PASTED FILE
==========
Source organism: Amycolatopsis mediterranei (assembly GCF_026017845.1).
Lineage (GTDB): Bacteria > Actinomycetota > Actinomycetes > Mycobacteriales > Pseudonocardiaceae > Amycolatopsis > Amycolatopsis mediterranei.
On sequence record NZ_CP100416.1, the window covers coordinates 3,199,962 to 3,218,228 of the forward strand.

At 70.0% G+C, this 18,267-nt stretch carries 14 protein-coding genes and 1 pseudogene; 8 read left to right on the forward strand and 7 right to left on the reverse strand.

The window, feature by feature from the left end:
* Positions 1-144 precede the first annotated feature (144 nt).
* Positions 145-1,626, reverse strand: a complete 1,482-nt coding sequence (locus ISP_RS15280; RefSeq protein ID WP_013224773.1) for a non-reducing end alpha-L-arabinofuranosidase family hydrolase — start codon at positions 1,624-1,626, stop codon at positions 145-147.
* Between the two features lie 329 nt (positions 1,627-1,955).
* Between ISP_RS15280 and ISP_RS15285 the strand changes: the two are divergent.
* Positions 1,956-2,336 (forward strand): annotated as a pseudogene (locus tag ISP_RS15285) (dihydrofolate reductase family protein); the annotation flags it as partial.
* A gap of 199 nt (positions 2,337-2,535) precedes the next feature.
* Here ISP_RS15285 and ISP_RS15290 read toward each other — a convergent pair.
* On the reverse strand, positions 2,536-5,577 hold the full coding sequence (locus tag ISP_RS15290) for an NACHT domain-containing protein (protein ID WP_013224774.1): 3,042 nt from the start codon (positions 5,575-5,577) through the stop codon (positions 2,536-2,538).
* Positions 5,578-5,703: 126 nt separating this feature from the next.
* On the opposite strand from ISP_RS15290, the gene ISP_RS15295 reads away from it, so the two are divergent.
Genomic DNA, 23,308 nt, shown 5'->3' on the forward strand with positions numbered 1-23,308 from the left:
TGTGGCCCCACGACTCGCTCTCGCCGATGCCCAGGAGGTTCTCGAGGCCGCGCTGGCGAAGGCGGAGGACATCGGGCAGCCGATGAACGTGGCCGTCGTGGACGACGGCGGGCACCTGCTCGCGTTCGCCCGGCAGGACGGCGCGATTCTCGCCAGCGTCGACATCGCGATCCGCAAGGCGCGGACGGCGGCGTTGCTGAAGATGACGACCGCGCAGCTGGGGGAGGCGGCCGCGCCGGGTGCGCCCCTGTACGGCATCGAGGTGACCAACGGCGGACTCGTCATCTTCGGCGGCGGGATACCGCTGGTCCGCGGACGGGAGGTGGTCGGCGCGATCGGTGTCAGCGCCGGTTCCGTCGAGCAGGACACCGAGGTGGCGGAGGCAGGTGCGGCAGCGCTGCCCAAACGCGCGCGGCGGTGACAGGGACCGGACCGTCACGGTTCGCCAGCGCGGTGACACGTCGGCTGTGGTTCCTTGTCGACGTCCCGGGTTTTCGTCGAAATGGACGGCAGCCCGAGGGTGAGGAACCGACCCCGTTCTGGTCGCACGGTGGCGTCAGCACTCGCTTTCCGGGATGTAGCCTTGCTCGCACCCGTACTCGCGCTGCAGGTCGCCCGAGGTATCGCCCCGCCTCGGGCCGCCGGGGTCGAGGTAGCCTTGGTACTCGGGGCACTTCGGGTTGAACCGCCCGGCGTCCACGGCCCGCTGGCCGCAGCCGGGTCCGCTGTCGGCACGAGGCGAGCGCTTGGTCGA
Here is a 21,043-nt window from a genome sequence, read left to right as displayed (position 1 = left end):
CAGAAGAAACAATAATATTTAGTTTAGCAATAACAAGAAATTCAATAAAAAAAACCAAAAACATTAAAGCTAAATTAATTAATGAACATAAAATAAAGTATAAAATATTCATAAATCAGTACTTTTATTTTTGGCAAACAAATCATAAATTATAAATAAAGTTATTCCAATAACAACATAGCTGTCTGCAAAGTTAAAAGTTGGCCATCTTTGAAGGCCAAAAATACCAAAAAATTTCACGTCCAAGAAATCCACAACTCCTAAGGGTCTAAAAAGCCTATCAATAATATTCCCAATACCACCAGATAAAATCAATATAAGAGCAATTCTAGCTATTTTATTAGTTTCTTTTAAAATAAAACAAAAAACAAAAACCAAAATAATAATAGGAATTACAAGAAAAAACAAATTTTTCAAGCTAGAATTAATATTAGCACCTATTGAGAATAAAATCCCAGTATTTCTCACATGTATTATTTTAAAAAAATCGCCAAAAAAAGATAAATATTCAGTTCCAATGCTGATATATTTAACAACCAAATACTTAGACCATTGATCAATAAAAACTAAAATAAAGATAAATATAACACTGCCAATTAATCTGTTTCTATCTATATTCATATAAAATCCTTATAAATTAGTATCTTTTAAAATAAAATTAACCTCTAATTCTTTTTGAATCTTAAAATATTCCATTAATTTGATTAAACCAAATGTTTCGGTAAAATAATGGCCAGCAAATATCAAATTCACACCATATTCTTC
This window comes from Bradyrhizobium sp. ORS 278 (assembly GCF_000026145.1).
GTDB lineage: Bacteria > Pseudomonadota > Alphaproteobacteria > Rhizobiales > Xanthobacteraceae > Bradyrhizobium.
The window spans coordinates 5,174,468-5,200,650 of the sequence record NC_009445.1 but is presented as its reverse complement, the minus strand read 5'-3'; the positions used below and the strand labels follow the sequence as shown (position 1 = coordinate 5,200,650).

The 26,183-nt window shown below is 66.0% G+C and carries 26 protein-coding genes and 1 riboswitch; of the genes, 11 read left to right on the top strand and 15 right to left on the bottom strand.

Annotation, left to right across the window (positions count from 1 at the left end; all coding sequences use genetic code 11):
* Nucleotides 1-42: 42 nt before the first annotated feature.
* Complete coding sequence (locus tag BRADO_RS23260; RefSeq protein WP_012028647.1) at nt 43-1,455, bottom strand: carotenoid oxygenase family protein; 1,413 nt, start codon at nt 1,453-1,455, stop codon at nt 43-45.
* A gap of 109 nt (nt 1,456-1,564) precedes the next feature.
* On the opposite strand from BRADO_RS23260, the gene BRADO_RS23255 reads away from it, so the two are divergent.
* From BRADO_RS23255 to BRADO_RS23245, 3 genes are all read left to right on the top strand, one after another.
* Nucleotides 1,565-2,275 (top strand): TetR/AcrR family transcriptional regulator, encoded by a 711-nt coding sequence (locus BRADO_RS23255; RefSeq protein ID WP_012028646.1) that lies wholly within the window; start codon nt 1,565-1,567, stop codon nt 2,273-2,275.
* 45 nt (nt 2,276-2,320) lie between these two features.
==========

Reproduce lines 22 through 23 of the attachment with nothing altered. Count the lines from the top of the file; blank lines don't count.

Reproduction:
The window spans coordinates 5,174,468-5,200,650 of the sequence record NC_009445.1 but is presented as its reverse complement, the minus strand read 5'-3'; the positions used below and the strand labels follow the sequence as shown (position 1 = coordinate 5,200,650).

The 26,183-nt window shown below is 66.0% G+C and carries 26 protein-coding genes and 1 riboswitch; of the genes, 11 read left to right on the top strand and 15 right to left on the bottom strand.